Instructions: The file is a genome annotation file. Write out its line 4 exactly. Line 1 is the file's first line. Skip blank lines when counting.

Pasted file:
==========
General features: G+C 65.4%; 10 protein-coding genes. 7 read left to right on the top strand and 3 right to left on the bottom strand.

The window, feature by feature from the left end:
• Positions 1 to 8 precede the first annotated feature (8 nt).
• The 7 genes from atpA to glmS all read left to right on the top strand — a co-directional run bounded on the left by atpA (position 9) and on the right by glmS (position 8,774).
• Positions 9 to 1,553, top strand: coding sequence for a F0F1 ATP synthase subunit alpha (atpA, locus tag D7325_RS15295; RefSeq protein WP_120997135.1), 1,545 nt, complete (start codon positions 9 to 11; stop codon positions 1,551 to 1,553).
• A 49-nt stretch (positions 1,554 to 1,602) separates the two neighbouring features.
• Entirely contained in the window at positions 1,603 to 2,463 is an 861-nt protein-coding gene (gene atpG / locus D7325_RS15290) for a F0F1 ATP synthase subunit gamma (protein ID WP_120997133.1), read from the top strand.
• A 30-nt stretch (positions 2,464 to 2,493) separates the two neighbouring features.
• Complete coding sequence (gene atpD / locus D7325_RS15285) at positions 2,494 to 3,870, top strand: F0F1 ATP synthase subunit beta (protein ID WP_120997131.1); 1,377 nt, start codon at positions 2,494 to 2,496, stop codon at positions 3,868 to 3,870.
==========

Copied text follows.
• The 7 genes from atpA to glmS all read left to right on the top strand — a co-directional run bounded on the left by atpA (position 9) and on the right by glmS (position 8,774).